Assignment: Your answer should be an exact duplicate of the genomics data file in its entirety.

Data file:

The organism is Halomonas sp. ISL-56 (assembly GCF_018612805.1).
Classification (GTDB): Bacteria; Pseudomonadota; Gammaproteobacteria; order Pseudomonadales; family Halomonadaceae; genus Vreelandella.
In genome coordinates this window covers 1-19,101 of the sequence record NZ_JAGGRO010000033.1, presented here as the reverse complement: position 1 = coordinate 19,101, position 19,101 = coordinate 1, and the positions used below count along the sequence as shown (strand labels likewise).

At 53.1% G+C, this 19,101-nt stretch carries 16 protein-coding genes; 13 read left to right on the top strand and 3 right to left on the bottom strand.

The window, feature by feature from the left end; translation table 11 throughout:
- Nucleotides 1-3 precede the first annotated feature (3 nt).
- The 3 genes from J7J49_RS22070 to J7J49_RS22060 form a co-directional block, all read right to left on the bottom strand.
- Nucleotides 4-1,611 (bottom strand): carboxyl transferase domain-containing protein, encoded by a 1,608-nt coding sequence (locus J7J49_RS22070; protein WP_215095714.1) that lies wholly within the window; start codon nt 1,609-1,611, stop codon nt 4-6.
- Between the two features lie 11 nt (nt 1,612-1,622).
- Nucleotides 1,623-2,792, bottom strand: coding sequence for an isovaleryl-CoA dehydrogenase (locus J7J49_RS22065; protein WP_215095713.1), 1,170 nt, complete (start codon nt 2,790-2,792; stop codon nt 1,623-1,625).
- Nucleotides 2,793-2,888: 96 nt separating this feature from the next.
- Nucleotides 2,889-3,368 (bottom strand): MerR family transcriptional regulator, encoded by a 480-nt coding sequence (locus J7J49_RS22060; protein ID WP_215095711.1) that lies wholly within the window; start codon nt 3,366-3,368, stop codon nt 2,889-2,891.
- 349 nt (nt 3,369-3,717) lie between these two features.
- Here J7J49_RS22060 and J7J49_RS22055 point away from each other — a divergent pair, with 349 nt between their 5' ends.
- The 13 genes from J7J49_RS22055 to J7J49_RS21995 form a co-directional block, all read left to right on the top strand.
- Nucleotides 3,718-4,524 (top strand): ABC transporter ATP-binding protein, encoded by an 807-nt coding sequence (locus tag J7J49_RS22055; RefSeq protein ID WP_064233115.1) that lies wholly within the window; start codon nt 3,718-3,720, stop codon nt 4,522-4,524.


The organism is Halomonas sp. ISL-56 (assembly GCF_018612805.1).
Classification (GTDB): Bacteria; Pseudomonadota; Gammaproteobacteria; order Pseudomonadales; family Halomonadaceae; genus Vreelandella.
In genome coordinates this window covers 1-19,101 of the sequence record NZ_JAGGRO010000033.1, presented here as the reverse complement: position 1 = coordinate 19,101, position 19,101 = coordinate 1, and the positions used below count along the sequence as shown (strand labels likewise).

At 53.1% G+C, this 19,101-nt stretch carries 16 protein-coding genes; 13 read left to right on the top strand and 3 right to left on the bottom strand.

The window, feature by feature from the left end; translation table 11 throughout:
- Nucleotides 1-3 precede the first annotated feature (3 nt).
- The 3 genes from J7J49_RS22070 to J7J49_RS22060 form a co-directional block, all read right to left on the bottom strand.
- Nucleotides 4-1,611 (bottom strand): carboxyl transferase domain-containing protein, encoded by a 1,608-nt coding sequence (locus J7J49_RS22070; protein WP_215095714.1) that lies wholly within the window; start codon nt 1,609-1,611, stop codon nt 4-6.
- Between the two features lie 11 nt (nt 1,612-1,622).
- Nucleotides 1,623-2,792, bottom strand: coding sequence for an isovaleryl-CoA dehydrogenase (locus J7J49_RS22065; protein WP_215095713.1), 1,170 nt, complete (start codon nt 2,790-2,792; stop codon nt 1,623-1,625).
- Nucleotides 2,793-2,888: 96 nt separating this feature from the next.
- Nucleotides 2,889-3,368 (bottom strand): MerR family transcriptional regulator, encoded by a 480-nt coding sequence (locus J7J49_RS22060; protein ID WP_215095711.1) that lies wholly within the window; start codon nt 3,366-3,368, stop codon nt 2,889-2,891.
- 349 nt (nt 3,369-3,717) lie between these two features.
- Here J7J49_RS22060 and J7J49_RS22055 point away from each other — a divergent pair, with 349 nt between their 5' ends.
- The 13 genes from J7J49_RS22055 to J7J49_RS21995 form a co-directional block, all read left to right on the top strand.
- Nucleotides 3,718-4,524 (top strand): ABC transporter ATP-binding protein, encoded by an 807-nt coding sequence (locus tag J7J49_RS22055; RefSeq protein ID WP_064233115.1) that lies wholly within the window; start codon nt 3,718-3,720, stop codon nt 4,522-4,524.